The following is an outline of the course run by Oisin McGann, along with Liz Morris and other teachers of St. Mary's, in conjunction with Poetry Ireland. It took place in one and a half to two-hour sessions, once a week over eight weeks. The final project was displayed in the Central Library in the Ilac Centre.
The aim of this course was to train the pupils in the basics of storytelling, using both writing and illustration. Every class was started by reading a story and discussing briefly how it was put together. The plan was to produce a series of stories linked with one idea; Oisin would write the beginning and end of the series - 'Monsters Clink', the tale of a mass escape from a monster's prison - and each pupil would create their own story to fit into the framework he provided. Monsters would allow the boys to give their imagination free rein, and would give them some leeway in their drawing - more realistic and mundane subjects can often seem harder to draw.
It was crucial that we set the lessons up to give the boys the confidence to plan and complete what would be one of the biggest projects they had ever undertaken. In the beginning, we gave them a great deal of help and guidance, showing them tricks and shortcuts and laying a lot of the ground for them.
We gave them some simple tips for character and plot development, and some suggestions on how to structure a story. Because of the varying levels of literacy in the class, pictures were going to be a major part of the overall project, so much of the first few weeks was spent learning some simple rules and illustration techniques, while introducing the idea of working words and pictures together. The last four weeks were spent producing the stories themselves. This is a breakdown of the lessons.
This was a chance for Oisin to see what the pupils could do. We got each of the pupils to create monsters on paper. Many nasty, ferocious beasts were brought to life. We covered the basic elements needed for a simple plot: the 3 'P's, People, Place and Problem - the solution to the problem being the end of the story.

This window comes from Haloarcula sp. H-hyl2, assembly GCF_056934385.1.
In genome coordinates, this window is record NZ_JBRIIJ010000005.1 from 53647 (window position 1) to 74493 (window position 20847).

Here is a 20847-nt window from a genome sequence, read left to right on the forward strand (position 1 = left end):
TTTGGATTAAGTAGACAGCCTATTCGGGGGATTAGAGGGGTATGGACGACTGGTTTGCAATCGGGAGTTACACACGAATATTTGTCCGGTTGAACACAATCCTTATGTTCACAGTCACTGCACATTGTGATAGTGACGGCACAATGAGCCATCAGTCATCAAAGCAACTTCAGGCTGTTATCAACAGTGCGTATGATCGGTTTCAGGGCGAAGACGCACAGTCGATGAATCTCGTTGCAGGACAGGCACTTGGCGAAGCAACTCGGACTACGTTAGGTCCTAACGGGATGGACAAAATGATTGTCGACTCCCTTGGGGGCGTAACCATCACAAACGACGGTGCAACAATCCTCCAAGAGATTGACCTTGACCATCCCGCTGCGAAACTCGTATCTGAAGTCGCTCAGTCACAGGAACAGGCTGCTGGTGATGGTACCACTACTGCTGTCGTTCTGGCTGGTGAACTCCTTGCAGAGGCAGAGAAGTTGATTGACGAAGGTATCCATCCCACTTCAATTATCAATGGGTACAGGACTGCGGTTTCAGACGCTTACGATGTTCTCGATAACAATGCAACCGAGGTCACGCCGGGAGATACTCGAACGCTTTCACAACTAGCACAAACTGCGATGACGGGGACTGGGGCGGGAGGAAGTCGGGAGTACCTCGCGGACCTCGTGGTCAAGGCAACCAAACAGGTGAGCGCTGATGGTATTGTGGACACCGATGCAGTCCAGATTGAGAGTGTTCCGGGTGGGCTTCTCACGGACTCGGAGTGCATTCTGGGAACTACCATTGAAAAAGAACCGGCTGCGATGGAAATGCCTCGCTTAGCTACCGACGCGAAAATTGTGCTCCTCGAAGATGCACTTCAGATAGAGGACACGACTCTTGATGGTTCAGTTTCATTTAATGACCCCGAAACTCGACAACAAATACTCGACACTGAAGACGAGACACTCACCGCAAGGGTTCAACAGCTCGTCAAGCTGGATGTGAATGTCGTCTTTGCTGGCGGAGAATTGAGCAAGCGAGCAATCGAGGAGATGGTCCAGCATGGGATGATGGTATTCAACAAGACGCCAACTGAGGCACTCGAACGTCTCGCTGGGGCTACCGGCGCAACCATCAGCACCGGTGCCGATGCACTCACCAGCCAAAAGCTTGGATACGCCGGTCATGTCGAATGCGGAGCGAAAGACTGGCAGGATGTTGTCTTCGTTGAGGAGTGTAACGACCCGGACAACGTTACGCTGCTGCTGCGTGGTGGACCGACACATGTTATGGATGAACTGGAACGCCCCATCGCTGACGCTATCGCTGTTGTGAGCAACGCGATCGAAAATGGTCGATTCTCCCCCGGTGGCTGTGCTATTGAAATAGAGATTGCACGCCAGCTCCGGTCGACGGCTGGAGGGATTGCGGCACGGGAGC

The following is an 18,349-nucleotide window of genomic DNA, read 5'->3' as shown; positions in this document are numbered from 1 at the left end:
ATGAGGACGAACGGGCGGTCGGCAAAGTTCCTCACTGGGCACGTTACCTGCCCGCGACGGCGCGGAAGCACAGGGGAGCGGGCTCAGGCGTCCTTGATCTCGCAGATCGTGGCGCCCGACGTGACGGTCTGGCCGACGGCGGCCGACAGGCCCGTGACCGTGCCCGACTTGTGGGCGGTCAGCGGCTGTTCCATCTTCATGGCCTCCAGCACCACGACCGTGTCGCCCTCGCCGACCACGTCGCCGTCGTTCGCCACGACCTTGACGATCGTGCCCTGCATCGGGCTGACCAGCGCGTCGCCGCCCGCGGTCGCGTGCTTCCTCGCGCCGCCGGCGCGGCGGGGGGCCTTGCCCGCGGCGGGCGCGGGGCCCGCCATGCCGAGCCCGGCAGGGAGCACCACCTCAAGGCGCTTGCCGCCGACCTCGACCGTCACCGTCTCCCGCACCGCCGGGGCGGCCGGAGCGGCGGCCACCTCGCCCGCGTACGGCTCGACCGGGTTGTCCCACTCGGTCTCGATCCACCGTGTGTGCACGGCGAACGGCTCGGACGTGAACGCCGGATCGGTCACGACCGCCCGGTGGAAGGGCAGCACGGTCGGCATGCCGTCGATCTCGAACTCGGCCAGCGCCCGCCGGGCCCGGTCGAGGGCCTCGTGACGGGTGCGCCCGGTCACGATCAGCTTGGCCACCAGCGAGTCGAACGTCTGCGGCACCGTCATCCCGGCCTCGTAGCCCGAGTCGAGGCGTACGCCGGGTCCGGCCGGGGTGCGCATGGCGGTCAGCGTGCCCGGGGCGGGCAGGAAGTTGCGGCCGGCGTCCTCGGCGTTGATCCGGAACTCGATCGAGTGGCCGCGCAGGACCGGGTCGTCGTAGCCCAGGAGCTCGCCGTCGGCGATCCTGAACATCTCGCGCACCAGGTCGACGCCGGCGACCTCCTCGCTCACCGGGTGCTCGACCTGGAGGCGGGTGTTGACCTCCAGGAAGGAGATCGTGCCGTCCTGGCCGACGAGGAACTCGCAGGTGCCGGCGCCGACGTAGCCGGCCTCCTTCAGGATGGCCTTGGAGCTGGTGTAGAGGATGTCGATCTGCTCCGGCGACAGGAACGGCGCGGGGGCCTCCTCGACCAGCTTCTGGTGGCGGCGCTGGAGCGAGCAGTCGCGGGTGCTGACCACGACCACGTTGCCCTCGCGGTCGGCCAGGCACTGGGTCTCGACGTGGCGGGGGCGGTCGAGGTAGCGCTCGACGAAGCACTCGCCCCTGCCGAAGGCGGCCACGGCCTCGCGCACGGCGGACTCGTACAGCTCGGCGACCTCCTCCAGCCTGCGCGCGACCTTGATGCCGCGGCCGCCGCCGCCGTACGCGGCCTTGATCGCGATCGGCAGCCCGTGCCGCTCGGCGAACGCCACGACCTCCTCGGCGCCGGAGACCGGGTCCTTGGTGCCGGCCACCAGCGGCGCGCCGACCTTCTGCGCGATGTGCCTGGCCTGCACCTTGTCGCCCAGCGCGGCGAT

To introduce the pupils to the ideas of building up a drawing, we gave them a number of different, roughly sketched monster shapes, to which they were then to add their own details or features. They had to decide how many eyes the creatures would have, whether they had skin, or scales, or fur, if they had fingers or claws, etc. We did the same with some hero shapes. This showed the pupils to think in terms of shape first, and then features, but allowing them to indulge their imaginations without having to work too hard at constructing their drawings.
In this session, we did some more work over sketched monster shapes, and then tackled the more difficult problem of form. Once again, each pupil was given rough sketches, but this time the roughs were laid out on model sheets, showing front, side and back views of the monster. The pupil had to fill in the features, and had to think about how the character would look from different angles, so they would need to create a 3D image in their head. We did the same thing with a hero character, leaving it up to them to decide if he or she wore armour, or a cloak, and different kinds of weapons. For the next week, they had to create a monster of their own, and think about its characteristics; its look, its sound, its smell, its strengths and weaknesses, what it liked and didn't like. They would need to do the same for their heroes later on.
In this session we worked on how to construct a background, and covered the basics of perspective. The pupils were given a background to trace off, and two characters in an array of sizes to trace onto the background, to help develop a sense of proportion and composition. They were now to begin thinking about where their story was going to take place, and what kind of backgrounds they would be drawing around their characters.